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More of us are taking an interest in our local wildlife – what are we learning?
The boom in bird watching – or birding – since the pandemic started has been a boon. It's not only a joyful hobby but has also translated to significant citizen science projects.
Drawing on the latest research, in this Sydney Ideas event you will hear powerful short talks about our local birdlife, from leading researchers including:
How adaptable are our big city birds to the urban environment and what impact we humans are having on them? Join us and discover how you can contribute your observations as citizen scientists to some key university research.
ISOBEL DEANE (PODCAST HOST)
Welcome. This is the Sydney Ideas podcast, bringing your talks and conversations featuring the best and brightest minds at the University of Sydney and beyond.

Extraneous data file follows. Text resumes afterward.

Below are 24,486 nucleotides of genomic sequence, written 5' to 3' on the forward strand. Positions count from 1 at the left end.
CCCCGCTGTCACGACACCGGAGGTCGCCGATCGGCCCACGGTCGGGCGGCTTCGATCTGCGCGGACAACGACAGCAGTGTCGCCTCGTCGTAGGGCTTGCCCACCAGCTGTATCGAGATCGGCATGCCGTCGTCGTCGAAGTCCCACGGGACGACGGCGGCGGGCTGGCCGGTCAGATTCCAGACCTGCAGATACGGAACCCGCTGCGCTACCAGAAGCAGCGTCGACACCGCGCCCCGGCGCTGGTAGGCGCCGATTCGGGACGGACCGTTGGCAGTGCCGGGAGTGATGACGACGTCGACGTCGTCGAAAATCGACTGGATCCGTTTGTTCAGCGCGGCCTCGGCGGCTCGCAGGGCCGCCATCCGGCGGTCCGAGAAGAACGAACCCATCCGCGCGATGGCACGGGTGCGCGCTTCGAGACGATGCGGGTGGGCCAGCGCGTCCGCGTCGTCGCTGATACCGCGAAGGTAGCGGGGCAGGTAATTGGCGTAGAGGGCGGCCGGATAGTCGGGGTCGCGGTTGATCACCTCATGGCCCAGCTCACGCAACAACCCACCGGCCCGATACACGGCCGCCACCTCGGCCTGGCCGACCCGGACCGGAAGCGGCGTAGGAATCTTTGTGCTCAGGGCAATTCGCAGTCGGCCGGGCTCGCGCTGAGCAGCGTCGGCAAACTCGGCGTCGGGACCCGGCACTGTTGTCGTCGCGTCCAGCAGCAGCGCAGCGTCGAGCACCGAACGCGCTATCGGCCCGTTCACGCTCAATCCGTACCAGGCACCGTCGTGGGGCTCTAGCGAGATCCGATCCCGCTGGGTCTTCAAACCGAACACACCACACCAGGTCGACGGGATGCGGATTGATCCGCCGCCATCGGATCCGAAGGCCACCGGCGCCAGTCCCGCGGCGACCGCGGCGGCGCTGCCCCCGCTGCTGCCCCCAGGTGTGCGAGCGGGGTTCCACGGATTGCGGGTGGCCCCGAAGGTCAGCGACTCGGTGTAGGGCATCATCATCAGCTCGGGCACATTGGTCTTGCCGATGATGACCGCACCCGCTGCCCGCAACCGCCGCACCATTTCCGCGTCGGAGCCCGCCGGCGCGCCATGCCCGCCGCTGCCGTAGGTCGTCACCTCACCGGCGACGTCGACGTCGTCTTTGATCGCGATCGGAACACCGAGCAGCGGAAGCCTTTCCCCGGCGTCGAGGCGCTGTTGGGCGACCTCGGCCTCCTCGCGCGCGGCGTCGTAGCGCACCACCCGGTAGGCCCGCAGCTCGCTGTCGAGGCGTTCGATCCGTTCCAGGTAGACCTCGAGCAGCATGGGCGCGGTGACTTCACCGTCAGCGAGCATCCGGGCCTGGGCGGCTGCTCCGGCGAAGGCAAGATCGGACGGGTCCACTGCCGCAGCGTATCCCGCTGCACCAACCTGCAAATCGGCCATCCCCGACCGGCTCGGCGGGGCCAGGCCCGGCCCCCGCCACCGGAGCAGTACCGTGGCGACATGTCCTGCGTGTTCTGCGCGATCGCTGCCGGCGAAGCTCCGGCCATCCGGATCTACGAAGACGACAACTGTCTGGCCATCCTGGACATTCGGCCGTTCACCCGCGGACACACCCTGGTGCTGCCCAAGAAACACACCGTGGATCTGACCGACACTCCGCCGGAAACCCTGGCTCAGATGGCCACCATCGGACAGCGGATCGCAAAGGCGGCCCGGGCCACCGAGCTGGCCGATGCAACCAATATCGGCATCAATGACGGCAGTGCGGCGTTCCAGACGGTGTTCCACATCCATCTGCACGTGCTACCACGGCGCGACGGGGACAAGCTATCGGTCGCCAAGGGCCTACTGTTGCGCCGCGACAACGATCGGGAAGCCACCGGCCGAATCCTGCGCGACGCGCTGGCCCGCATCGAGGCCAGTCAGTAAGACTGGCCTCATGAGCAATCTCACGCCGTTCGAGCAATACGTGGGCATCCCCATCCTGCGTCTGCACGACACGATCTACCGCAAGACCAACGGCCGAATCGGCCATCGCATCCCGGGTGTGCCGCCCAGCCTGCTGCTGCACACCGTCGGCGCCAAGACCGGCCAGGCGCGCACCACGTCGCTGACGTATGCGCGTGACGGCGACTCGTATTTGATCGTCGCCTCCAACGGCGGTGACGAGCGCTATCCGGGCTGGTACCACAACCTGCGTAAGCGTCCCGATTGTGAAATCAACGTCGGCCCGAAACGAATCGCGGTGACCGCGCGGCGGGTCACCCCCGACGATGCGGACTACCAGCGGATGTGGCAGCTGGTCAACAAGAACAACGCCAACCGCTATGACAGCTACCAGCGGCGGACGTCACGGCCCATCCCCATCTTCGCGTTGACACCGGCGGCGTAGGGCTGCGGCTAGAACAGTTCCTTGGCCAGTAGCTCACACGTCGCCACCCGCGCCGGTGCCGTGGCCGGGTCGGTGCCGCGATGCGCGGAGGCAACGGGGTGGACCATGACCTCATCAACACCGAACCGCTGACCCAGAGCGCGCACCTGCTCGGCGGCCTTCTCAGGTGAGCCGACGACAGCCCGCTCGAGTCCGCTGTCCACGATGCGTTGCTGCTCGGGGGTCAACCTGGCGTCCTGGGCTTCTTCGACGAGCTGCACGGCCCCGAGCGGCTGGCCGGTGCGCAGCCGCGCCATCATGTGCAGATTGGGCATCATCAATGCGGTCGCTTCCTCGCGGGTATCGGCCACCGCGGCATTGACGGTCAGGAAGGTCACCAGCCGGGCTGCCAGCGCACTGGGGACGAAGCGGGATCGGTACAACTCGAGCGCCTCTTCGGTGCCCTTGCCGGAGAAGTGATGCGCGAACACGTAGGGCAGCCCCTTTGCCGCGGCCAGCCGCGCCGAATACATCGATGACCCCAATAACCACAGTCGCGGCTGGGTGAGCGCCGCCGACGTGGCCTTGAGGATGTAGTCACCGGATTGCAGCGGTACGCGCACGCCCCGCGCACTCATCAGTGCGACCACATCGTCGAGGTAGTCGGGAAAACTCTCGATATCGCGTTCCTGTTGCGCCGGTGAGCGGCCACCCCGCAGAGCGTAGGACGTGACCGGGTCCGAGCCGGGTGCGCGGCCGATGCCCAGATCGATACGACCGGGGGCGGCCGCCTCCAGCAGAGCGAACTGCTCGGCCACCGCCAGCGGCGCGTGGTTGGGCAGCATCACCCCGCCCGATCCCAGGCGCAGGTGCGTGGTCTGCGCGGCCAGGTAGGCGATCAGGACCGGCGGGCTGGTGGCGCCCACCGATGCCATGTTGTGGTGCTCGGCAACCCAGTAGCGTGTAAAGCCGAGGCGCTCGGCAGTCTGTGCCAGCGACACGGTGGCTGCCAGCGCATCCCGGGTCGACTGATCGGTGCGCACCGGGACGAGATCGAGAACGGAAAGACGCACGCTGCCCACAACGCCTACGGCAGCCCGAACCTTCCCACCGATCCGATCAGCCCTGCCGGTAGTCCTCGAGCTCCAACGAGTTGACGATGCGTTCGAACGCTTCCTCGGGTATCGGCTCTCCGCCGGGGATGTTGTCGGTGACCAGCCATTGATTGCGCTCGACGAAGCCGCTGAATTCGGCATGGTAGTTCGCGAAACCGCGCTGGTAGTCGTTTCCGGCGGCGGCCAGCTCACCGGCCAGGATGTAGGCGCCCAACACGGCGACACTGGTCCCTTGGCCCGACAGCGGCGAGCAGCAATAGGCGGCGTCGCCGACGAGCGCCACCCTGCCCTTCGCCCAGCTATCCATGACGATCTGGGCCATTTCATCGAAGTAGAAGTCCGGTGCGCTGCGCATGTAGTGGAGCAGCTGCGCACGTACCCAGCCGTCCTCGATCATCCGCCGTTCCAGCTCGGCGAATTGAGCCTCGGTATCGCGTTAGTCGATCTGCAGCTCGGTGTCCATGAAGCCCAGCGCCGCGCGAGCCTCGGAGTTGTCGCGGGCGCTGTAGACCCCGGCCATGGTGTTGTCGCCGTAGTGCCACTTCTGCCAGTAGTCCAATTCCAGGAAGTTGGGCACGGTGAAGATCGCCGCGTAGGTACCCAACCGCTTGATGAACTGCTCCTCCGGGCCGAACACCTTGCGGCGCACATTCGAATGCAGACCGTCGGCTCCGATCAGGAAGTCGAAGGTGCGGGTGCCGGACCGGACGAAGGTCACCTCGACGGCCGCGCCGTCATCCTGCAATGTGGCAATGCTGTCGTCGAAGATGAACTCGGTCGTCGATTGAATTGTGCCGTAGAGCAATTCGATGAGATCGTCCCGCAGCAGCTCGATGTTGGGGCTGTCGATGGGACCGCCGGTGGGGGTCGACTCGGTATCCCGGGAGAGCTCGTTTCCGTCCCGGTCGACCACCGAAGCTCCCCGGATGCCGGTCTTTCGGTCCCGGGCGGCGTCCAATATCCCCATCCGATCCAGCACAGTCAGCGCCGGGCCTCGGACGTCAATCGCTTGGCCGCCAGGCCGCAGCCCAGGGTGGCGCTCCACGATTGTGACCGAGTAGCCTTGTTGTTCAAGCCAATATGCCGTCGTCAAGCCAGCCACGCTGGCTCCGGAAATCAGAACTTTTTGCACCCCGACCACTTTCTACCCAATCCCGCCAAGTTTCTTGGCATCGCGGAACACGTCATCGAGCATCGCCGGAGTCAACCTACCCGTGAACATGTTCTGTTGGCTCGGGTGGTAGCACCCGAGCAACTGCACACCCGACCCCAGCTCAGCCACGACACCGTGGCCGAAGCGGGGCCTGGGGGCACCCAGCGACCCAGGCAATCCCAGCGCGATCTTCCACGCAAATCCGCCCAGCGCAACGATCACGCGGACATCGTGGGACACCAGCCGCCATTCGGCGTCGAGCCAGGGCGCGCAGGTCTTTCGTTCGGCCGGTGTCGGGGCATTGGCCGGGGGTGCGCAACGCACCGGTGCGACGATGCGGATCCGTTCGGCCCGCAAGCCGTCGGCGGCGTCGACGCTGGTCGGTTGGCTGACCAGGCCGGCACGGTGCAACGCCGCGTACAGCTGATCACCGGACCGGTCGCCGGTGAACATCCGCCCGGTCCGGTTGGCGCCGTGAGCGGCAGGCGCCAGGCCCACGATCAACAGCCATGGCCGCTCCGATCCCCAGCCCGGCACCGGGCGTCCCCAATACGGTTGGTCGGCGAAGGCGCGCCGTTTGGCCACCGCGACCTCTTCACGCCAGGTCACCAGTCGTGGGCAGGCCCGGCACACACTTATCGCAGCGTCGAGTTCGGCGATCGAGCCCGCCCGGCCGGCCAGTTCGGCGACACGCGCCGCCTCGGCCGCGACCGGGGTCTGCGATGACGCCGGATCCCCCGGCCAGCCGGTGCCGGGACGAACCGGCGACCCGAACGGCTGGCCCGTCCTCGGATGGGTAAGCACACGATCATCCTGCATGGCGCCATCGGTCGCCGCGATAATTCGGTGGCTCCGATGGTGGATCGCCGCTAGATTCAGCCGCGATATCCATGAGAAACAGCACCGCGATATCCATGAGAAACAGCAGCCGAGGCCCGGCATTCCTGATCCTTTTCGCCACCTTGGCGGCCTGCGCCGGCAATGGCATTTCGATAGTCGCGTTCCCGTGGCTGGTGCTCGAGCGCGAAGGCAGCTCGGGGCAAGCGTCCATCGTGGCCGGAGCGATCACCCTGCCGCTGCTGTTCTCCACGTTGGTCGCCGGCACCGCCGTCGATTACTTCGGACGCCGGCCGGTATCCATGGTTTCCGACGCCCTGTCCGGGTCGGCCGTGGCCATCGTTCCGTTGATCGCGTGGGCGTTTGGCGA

Well good afternoon and welcome to Sydney Ideas, this is the University of Sydney's public talks program. My name is Fenella Kernebone. I'm the Head of Programming for Sydney Ideas and thank you for for joining us. It's great to see you here. Before we begin, I would firstly like to acknowledge the Traditional Custodians of the lands on which we all meet, live and work and share ideas wherever you happen to be today. I also acknowledge the Gadigal People of the Eora Nation; it's on their ancestral lands that the University of Sydney is built. And as we share our knowledge, our teaching, learning and our research practices within the university, we also pay our respects to the knowledge embedded forever within the Aboriginal custodianship Country. Today is all about our birds. We've got a range of short talks for you and there's some time for your questions towards the end, and we can't wait to hear your questions as well. We're talking about birds. It's going to be a whole lot of fun. It's now my pleasure to welcome you to your moderator and your MC, Kurt Iveson, who is an Associate Professor of Urban Geography in the School of Geosciences. He's an active union and community organiser. His academic research and teaching focuses on the relationship between cities and citizenship and his latest book is Everyday Equalities: Making Multicultures in Settler Colonial Cities. He's also a regular media commentator on urban issues in Sydney, and that's why he's here, so thank you so much Kurt. Great to have you here and over to you.